While the Scottish Government increased the top rate of tax north of the border from 45p to 46p in this year’s budget, ministers shied away from returning to the 50p rate which had been applied by the last Labour government at Westminster, citing fears that it could cause wealthy Scots to leave the country, thereby cutting income tax revenues.
But Mr Leonard said: “I don’t buy this behavioural change argument the SNP Government hide behind, a I genuinely don’t think there would be a flight of wealthy individuals from Scotland if the rate of taxation was increased.
“I think there is a huge over-exaggeration about this behavioural change factor.”
SCOTLAND HAD HEALTHCARE SYSTEM PRIOR TO BIRTH OF NHS
A large part of Scotland already had a state-funded health system in place when the NHS was created 70 years ago.
The Highlands and Islands Medical System, which had been set up some 35 years earlier, covered half of Scotland’s land mass.
Poverty was rife in the area and health cover was limited in remote and island communities, leading to the creation of the system in 1913, under which doctors fees were set at minimal levels.
The Second World War brought further advances in healthcare, with seven new hospitals created and new annexes built at others to treat those injured in German air raids.
But when casualty numbers were lower than expected, then Scottish secretary Tom Johnston put them to use to treat civilian patients who were facing long waits for surgery.
By the end of the war, nearly 33,000 people had been treated as a result.
Mr Johnston built on the success of this scheme with the Clyde Basin project, launched in 1942, which saw industrial workers referred to GPs – and on to hospital if necessary – in a bid a to prevent greater levels of ill health.
Former prime minister Gordon Brown has claimed that “Scotland led the way to the creation of the UK- wide NHS”, adding that without Mr Johnston “our history might have been very different”.
Breakthroughs continued after the formation of the National Health Service, with ultrasound scanners developed in Glasgow in 1958 and the UK’s first nursing studies unit created in Edinburgh the following year.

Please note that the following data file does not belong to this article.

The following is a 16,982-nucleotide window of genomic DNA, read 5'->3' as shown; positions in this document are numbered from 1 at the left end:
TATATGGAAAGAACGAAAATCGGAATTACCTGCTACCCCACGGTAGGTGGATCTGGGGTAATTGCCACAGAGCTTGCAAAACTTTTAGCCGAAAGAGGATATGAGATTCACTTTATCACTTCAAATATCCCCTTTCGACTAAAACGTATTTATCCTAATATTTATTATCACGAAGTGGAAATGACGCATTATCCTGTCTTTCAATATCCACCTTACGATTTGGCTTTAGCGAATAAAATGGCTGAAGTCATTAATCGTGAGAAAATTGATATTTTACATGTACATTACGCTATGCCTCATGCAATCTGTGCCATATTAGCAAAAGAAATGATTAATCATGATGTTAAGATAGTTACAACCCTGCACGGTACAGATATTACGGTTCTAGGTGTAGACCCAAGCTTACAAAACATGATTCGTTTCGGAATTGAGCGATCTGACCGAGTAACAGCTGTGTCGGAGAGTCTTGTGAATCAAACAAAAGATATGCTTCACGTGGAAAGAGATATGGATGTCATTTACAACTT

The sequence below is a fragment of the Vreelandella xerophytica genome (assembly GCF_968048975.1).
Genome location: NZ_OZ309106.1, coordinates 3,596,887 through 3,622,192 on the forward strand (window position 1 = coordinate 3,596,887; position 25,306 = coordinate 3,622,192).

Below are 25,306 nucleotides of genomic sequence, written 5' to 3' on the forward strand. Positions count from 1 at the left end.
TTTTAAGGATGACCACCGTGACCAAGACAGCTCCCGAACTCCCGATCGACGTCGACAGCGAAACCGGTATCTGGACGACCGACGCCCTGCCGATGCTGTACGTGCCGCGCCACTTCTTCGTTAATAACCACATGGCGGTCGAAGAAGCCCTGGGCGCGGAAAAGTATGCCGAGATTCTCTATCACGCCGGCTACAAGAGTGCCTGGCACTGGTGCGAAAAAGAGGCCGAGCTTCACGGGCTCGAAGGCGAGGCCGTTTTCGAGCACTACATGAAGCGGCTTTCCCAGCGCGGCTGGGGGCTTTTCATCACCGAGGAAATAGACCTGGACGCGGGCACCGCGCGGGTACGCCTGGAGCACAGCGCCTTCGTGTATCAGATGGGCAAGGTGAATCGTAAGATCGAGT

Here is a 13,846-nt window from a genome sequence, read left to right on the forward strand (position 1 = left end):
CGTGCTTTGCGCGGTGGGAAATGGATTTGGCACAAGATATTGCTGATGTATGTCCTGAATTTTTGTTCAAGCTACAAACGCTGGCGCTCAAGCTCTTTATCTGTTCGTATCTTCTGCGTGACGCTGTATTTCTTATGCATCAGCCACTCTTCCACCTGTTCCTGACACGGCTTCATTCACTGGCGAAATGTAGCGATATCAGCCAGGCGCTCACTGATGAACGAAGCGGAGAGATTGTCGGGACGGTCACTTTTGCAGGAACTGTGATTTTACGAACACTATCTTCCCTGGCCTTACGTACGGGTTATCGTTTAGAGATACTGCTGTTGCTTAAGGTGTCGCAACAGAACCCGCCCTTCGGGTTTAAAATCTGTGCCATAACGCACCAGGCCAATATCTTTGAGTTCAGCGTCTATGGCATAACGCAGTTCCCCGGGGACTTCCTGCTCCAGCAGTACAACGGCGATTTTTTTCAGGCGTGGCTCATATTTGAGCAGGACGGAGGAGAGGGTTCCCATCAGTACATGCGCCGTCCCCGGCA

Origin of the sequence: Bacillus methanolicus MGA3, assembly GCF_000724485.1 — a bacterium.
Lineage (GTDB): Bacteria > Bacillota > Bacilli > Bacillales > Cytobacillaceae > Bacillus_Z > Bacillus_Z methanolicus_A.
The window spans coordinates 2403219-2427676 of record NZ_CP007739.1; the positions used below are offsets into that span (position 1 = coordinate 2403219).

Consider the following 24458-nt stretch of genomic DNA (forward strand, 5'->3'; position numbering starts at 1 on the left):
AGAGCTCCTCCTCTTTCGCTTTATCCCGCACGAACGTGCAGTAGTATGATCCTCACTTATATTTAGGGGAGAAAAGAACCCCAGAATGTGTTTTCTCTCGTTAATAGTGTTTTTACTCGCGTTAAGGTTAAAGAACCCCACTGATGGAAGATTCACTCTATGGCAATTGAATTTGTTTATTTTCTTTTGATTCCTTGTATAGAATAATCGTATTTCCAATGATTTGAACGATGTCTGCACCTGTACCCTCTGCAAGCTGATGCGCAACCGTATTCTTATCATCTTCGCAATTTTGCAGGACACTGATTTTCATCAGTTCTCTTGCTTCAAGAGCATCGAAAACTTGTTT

The UK’s first successful kidney transplant was carried out at Edinburgh Royal Infirmary in October 1960, and the Glasgow Coma Scale – which is used by medics across the world to rate patients’ level of consciousness – was developed in 1974.
Breast cancer screening was introduced across the UK in 1988, following a report produced by Sir Patrick Forrest, a professor of surgery at Edinburgh University – with this work building on pioneering efforts in Dumfries, Aberdeen and Dundee to screen women for cervical cancer.
The establishment of the Scottish Parliament in 1999, with health one of the key issues devolved to MSPs at Holyrood, saw more changes.
In 2002, the Scottish Parliament introduced the flagship policy of free personal care for the elderly, while Scotland again led the way in the UK with the introduction of the smoking ban in public places in March 2006.
More recently, the Scottish Government has focused efforts on the integration of health and social care, with plans brought forward in 2015 for local authority leaders and health bosses to work together in new joint boards.
Now the NHS in Scotland has more than 160,000 staff working across 14 regional health boards, seven special NHS boards and one public health body.
Copyright (c) Press Association Ltd. 2018, All Rights Reserved. Picture (c) John Linton / PA Wire.